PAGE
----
Prosciutto & Gelato
Earlier on the walking tour our guide led us through a small alleyway behind the Uffizi Gallery onto a longer street and immediately I saw it. A massive line that seemed to stretch forever. I was curious what famous museum or monument was there, I wanted to know what they were all waiting to experience, so I asked the guide. She smiled and said, “It’s TripAdvisor’s fault, they’re waiting for a sandwich.” Yup, that’s right, in the super chic and stylish Florence, the most popular restaurants among tourists are the many Panini shops that line the streets, but especially along the Via dei Neri. It started with one or two of the very old and very established sandwich shops, or paninoteca, but quickly spread. Seeing the massive lines, new shops opened creating what is now a Panini Row of sorts in the middle of Florence. I’m not one to sit down for a multi-course lunch and since sandwiches are my favorite food, I knew I had to try one for myself. Once our guide let us loose for the afternoon, I practically ran back to the paninotecas and secured my spot in line, curious to see what the fuss was all about. The sandwich is simple really, any selection of meats, cheeses or veggies are served on fresh and massive hunks of crusty focaccia bread. I went with the classic, prosciutto with cheese and taking my sandwich to a nearby cathedral, I sat there on the steps enjoying one of the best lunches I’ve ever had. Sure, it was touristy but it was also tasty and fun, the perfect antidote to my ambivalence about the city.
That was just the start of course. With an eye on the time, I set off to get as lost as possible, an easy feat for me to achieve to be honest. As a result I explored sleepy side streets I’d never otherwise visit, getting a chance to escape from the tourists for just a few moments and to start the process of learning more about Florence. And for the most part, my strategy worked. Picking up a gelato for the walk, I ambled about with no clear mission in mind, I just wanted to experience the city. Having the opportunity to get to know a new city so personally is critical on any trip, and it made all the difference on my Azamara-led immersion of the city.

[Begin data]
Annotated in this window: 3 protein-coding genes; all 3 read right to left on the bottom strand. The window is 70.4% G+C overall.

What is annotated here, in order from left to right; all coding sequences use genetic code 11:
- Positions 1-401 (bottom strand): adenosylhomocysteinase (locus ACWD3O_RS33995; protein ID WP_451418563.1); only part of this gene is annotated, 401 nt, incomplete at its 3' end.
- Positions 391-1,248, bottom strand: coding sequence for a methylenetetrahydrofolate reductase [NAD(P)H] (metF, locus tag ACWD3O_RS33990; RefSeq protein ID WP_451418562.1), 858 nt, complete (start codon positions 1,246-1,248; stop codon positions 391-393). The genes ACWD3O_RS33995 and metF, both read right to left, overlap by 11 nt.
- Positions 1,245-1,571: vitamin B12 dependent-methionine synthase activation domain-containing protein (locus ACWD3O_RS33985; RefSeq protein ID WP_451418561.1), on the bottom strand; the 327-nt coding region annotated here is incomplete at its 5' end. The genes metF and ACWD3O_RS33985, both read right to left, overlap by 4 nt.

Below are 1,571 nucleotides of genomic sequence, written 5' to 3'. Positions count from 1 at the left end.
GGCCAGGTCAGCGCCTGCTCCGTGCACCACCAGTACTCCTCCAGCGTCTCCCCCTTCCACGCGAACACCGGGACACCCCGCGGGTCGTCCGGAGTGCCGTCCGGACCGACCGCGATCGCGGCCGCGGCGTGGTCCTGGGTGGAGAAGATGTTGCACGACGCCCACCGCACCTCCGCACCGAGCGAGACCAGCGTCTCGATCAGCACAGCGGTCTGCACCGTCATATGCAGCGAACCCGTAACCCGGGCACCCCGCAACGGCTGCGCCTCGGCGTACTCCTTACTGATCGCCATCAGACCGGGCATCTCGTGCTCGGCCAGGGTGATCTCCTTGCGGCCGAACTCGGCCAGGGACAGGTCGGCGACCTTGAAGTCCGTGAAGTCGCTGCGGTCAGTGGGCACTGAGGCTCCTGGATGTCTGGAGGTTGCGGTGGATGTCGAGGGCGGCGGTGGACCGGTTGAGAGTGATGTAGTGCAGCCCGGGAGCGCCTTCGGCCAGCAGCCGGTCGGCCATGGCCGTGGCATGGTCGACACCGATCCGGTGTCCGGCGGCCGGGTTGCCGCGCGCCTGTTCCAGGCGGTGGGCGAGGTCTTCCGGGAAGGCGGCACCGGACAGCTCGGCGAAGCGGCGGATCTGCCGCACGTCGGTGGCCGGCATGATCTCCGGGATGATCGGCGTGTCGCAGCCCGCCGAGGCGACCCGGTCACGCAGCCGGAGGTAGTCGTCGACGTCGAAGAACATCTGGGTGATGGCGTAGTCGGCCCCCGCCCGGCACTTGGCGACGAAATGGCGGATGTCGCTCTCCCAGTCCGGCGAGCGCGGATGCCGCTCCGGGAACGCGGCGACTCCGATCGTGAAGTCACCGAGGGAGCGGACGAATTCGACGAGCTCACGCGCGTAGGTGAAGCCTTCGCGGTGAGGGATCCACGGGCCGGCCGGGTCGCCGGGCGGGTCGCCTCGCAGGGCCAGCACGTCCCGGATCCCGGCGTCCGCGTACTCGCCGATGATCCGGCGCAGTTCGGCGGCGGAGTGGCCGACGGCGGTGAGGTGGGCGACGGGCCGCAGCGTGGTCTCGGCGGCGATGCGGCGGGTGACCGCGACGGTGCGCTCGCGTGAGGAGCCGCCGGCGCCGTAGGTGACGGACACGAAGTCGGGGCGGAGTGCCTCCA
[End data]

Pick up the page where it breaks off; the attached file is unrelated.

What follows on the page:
Looking back at my time spent exploring Florence, I can’t say that I’ve completely changed my mind about the city. I still don’t quite understand why millions seem to have fallen in love with it, especially when Italy has so many other cities that I think are honestly better. But I no longer hate it, I no longer want to avoid it. No, instead I have learned to respect what Florence has to offer and what makes it appealing. Incredible art, the cathedrals, the food and the quiet moments are all reasons to admire the city, and I’d say that’s the best term for how I feel. Admiration, thankfulness for what it has given the world over the years – this is how my opinion is still in the process of changing in regards to Florence. A lot of this has to do with how I chose to experience it a second time. Instead of flailing about on my own, having a local guide share with us what she loves most about her city made all the difference. I felt better connected to Florence than I had previously; I felt a greater level of immersion. Local experiences are key when we travel, how we get to know any new place. Sure, we have to see the famous museums and monuments, but we also need to go wherever the wind takes us, letting our own individual interests and curiosities lead the way. That was the theme of the entire Azamara cruise to be honest, perhaps best seen in Tuscany.